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US beat Netherlands in Women's World Cup final

The United States beat the Netherlands to retain the trophy in Lyon while Sweden pipped England to bronze.

The US lift the trophy
The US lift the trophy ©Getty Images


Winners: United States
Runners-up: Netherlands
Third place: Sweden
Fourth place: England

  • The US are the first nation to win the World Cup twice in a row or reach three straight finals.
  • The Netherlands, Sweden and Great Britain (via England's performance) will represent Europe at the 2020 Olympics in Japan.
  • Seven European quarter-finalists is a record.


Best players
Golden Ball: Megan Rapinoe (United States)
Silver Ball: Lucy Bronze (England)
Bronze Ball: Rose Lavelle (United States)
Golden Glove: Sari van Veenendaal (Netherlands)
Young Player: Giulia Gwinn (Germany)

Top scorers
Golden Boot
: Megan Rapinoe (United States: 6 goals, 3 assists, 428 minutes played)
Silver Boot: Alex Morgan (United States: 6 goals, 3 assists, 490 minutes played)
Bronze Boot: Ellen White (England: 6 goals, 0 assists)


©Getty Images

Friday 7 June
Group A:France 4-0 South Korea (Paris)

Saturday 8 June
Group B: Germany 1-0 China (Rennes)
Group B: Spain 3-1 South Africa (Le Havre)
Group A: Norway 3-0 Nigeria (Reims)

Sunday 9 June
Group C: Australia 1-2 Italy (Valenciennes)
Group C: Brazil 3-0 Jamaica (Grenoble)
Group D: England 2-1 Scotland (Nice)

©Getty Images

Monday 10 June
Group D: Argentina 0-0 Japan (Paris)
Group E: Canada 1-0 Cameroon (Montpellier)

Tuesday 11 June
Group E: New Zealand 0-1 Netherlands (Le Havre)
Group F: Chile 0-2 Sweden (Rennes)
Group F: United States 13-0 Thailand (Reims)

Wednesday 12 June
Group A: Nigeria 2-0 South Korea (Grenoble)
Group B: Germany 1-0 Spain (Valenciennes)
Group A: France 2-1 Norway (Nice)

©Getty Images

Thursday 13 June
Group C: Australia 3-2 Brazil (Montpellier)
Group B: South Africa 0-1 China (Paris)

Friday 14 June
Group D: Japan 2-0 Scotland (Rennes)
Group C: Jamaica 0-5 Italy (Reims)
Group D: England 1-0 Argentina (Le Havre)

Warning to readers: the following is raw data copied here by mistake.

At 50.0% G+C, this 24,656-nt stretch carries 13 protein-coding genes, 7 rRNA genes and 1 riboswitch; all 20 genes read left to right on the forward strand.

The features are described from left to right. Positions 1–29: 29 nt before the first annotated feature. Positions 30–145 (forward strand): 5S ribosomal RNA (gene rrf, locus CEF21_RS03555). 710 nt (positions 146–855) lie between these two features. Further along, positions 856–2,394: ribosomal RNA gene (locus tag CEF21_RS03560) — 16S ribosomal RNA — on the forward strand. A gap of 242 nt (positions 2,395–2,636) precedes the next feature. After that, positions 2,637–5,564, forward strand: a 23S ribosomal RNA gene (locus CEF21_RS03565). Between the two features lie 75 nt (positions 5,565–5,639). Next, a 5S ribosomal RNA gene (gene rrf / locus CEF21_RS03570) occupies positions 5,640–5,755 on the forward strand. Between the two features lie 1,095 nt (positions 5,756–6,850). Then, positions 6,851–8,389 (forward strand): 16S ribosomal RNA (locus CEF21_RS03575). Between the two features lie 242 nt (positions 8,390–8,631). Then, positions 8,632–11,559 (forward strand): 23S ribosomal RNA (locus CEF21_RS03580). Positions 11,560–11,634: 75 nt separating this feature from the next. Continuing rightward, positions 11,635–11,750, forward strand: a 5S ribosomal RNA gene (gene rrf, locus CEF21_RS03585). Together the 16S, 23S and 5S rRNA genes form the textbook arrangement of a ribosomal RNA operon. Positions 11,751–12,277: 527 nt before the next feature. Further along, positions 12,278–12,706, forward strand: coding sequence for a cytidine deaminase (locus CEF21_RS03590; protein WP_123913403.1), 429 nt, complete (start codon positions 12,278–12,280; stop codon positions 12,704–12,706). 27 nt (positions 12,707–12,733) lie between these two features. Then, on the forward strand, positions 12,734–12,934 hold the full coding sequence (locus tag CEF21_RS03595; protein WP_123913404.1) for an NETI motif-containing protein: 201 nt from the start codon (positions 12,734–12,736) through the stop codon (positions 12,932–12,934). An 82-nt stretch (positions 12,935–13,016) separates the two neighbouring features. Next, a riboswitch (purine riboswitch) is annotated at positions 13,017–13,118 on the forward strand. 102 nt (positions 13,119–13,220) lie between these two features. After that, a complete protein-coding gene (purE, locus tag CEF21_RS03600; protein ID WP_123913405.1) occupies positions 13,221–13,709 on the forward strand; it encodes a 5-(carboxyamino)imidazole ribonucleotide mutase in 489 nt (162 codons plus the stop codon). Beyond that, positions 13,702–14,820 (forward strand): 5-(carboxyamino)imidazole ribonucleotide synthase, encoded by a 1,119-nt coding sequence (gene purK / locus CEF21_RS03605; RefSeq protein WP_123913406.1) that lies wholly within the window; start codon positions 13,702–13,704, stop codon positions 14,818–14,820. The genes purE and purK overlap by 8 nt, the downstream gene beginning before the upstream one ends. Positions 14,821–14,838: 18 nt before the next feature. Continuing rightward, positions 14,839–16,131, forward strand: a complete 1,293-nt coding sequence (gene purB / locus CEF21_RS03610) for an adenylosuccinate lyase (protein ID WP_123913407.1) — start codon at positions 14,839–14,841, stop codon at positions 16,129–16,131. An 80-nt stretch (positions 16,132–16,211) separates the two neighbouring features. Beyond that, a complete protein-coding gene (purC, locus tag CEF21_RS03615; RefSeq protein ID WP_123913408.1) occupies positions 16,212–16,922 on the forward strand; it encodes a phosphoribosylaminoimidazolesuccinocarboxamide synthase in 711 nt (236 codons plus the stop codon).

Saturday 15 June
Group E: Netherlands 3-1 Cameroon (Valenciennes)
Group E: Canada 2-0 New Zealand (Grenoble)

Sunday 16 June
Group F: Sweden 5-1 Thailand (Nice)
Group F: United States 3-0 Chile (Paris)

©Getty Images

Monday 17 June
Group B: China 0-0 Spain (Le Havre)
Group B: South Africa 0-4 Germany (Montpellier)
Group A: Nigeria 1-2 France (Rennes)
Group A: South Korea 0-1 Norway (Reims)

Tuesday 18 June
Group C: Jamaica 1-4 Australia (Grenoble)
Group C: Italy 0-1 Brazil (Valenciennes)

Wednesday 19 June
Group D: Japan 0-2 England (Nice)
Group D: Scotland 3-3 Argentina (Paris)

Thursday 20 June
Group E: Cameroon 2-1 New Zealand (Montpellier)
Group E: Netherlands 2-1 Canada (Reims)
Group F: Sweden 0-2 United States (Le Havre)
Group F: Thailand 0-2 Chile (Rennes)

©Getty Images

Round of 16:
Saturday 22 June 
38: Germany 3-0 Nigeria (Grenoble)
37: Norway 1-1aet, 4-1pens Australia (Nice)
Sunday 23 June
39: England 3-0 Cameroon (Valenciennes)
40: France 2-1aet Brazil (Le Havre)
Monday 24 June
41: Spain 1-2 United States (Reims)
42: Sweden 1-0 Canada (Paris)
Tuesday 25 June
43: Italy 2-0 China (Montpellier)
44: Netherlands 2-1 Japan (Rennes)

©Getty Images

Thursday 27 June
45: Norway 0-3 England (Le Havre)
Friday 28 June
46: France 1-2 United States (Paris)
Saturday 29 June
47: Italy 0-2 Netherlands (Valenciennes)
48: Germany 1-2 Sweden (Rennes)

Tuesday 2 July
49: England 1-2 United States (Lyon)
Wednesday 3 July
50: Netherlands 1-0aet Sweden (Lyon)

Third-place play-off:
Saturday 6 July 
England 1-2 Sweden (Nice)

Sunday 7 July 
United States 2-0 Netherlands (Lyon)

©Getty Images


The top three European finishers represent UEFA at the 2020 Olympic women's football tournament in Japan. Only the stage of the competition reached by the teams determined the entitlement of the teams to qualify, i.e. no other factors were taken into account, such as number of points or goal difference.

As Great Britain only enters one Olympic team, only England's results counted towards a possible British team in Japan rather than Scotland, as confirmed by FIFA following an agreement between the four British associations of England, Scotland, Northern Ireland and Wales.


World Cup finals (European teams in bold)
2019: United States 2-0 Netherlands; Lyon, France
2015: United States 5-2 Japan; Vancouver, Canada
2011: Japan 2-2 United States (aet, 3-1 pens); Frankfurt, Germany
2007: Germany 2-0 Brazil; Shanghai, China
2003: Germany 1-0 Sweden (aet, golden goal); Carson, United States
1999: United States 0-0 China (aet, 5-4 pens); Pasadena, United States
1995: Norway 2-0 Germany; Stockholm, Sweden
1991: United States 2-1 Norway; Guangzhou, China

Olympic medallists (European teams in bold)
2016: Germany (gold), Sweden (silver), Canada (bronze); Rio de Janeiro, Brazil
2012: United States (gold), Japan (silver), Canada (bronze); London, United Kingdom
2008: United States (gold), Brazil (silver), Germany (bronze); Beijing, China
2004: United States (gold), Brazil (silver), Germany (bronze); Athens, Greece
2000: Norway (gold), United States (silver), Germany (bronze); Sydney, Australia
1996: United States (gold), China (silver), Norway (bronze); Atlanta, United States